By Ken Ramirez
A few years ago a search-and-rescue trainer named Sharon asked me to help problem-solve a perplexing case. Her dog, an energetic five-year-old Lab mix named Carson, suddenly stopped alerting when he found a person during search trials. Sharon and Carson were a FEMA-certified team that successfully found and helped rescue dozens of people over a two-year period. Normally, Carson began his searches with great enthusiasm, running through the rubble, the field, or the specified search area, clearly on a mission. Sharon could tell when Carson found the scent of a person and was zeroing in on the exact location, because his search pattern changed; he sniffed in a more focused way, and soon after alerted on a find, barking excitedly and looking directly at the location of the missing person.
At Carson’s last real search, when Sharon knew he had acquired the scent and expected him to start barking, Carson kept circling a small area, sniffing and looking toward a fallen beam blocking a doorway, but never actually stopping to indicate. Sharon started calling out to see if anyone would respond, and she heard the faint yell of a person deep within the rubble. She called the rescue team, and a young man was carried out from the rubble safely.
Sharon pulled Carson from active duty temporarily. In retrospect, she had seen a decline in his enthusiasm for alerts on the previous three or four practice searches, though he still alerted successfully. She was concerned by the change in his behavior. Carson was given a clean bill of health after a veterinary visit. He loved training, and always seemed eager to go out on searches. At the start of all searches, whether they were practice or real, Carson began with enthusiasm and vigor, just as he had always done. “Searching for people” had been trained as a game, and it still seemed to be an activity he enjoyed. It was only the alert that was breaking down.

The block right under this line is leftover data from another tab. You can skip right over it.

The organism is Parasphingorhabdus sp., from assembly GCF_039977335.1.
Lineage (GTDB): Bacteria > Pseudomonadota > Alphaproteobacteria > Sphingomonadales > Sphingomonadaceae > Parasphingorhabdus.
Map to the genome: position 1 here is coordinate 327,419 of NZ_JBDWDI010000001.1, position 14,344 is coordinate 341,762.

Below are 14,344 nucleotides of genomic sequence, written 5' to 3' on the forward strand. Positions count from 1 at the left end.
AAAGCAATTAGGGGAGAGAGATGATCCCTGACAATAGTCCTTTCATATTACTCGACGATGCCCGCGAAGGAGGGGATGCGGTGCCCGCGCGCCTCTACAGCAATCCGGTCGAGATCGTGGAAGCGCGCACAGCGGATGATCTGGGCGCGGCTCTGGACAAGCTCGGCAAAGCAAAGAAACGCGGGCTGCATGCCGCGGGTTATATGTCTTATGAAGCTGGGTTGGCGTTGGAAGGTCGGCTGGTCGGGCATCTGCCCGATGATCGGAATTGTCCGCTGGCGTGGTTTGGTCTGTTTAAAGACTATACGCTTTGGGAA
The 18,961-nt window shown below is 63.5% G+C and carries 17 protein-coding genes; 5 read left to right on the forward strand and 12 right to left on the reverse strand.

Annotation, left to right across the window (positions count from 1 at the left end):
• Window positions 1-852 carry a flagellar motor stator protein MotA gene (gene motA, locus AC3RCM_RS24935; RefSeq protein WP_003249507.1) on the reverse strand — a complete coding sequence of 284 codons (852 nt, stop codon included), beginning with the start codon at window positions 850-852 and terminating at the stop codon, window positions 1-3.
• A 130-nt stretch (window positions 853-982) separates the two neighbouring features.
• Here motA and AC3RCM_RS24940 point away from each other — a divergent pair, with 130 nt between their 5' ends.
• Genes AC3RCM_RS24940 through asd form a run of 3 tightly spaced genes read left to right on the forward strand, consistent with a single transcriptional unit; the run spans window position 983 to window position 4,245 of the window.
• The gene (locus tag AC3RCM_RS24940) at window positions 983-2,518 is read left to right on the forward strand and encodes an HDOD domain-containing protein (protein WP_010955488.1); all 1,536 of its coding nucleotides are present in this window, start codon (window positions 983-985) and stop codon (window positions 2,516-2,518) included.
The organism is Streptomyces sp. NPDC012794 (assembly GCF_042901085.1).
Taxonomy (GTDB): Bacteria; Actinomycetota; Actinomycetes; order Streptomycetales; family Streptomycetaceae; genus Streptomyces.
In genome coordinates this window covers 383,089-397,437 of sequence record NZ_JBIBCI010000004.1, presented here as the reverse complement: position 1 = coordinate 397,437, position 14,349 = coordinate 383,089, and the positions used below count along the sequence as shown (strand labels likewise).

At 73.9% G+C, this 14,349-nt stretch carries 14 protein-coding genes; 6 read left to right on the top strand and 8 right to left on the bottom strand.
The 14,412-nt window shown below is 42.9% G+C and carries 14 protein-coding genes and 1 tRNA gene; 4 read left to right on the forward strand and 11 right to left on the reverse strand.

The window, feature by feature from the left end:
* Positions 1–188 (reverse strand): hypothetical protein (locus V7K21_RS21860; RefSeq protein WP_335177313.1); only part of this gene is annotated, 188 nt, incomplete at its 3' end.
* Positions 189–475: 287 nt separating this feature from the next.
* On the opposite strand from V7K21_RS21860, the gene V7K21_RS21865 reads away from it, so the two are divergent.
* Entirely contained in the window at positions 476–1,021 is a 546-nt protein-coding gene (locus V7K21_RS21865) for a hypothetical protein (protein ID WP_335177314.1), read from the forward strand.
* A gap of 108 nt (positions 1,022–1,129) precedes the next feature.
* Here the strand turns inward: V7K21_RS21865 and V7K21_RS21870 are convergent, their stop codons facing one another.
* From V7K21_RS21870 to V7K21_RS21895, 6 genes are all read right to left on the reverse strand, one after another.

The cause of the breakdown was not immediately obvious to us. I asked whether Carson had been frightened by a victim on one of his recent searches. Lost or trapped individuals often are startled by the sudden appearance of a dog turning the corner, and they scream or yell, or even lash out and hit the dog. That type of reaction by the victim can make the dog less eager to alert, understandably. I also worked with a dog that, for the first time in his life, found a dead body. The dog was not a human remains search dog, and the find seemed to depress him and make his interest in searches diminish. Sharon assured me that none of these things had happened to Carson.
When a behavior breaks down, it either means that it’s being punished inadvertently, or that it’s not being reinforced effectively.
When a behavior breaks down, it either means that it’s being punished inadvertently, or that it’s not being reinforced effectively. Sharon didn’t feel that any of the punishers I asked about had occurred. Since there were no obvious aversives, we focused our attention on the reinforcers. After making a successful find and alert, Sharon played a vigorous game of tug with Carson. Sharon and Carson demonstrated the tug game, and it was clear from Carson’s behavior that he enjoyed the game and found it reinforcing. Tug was a high-value reinforcer in other situations, and Carson seemed to enjoy the activity of searching. So why had the alert vanished?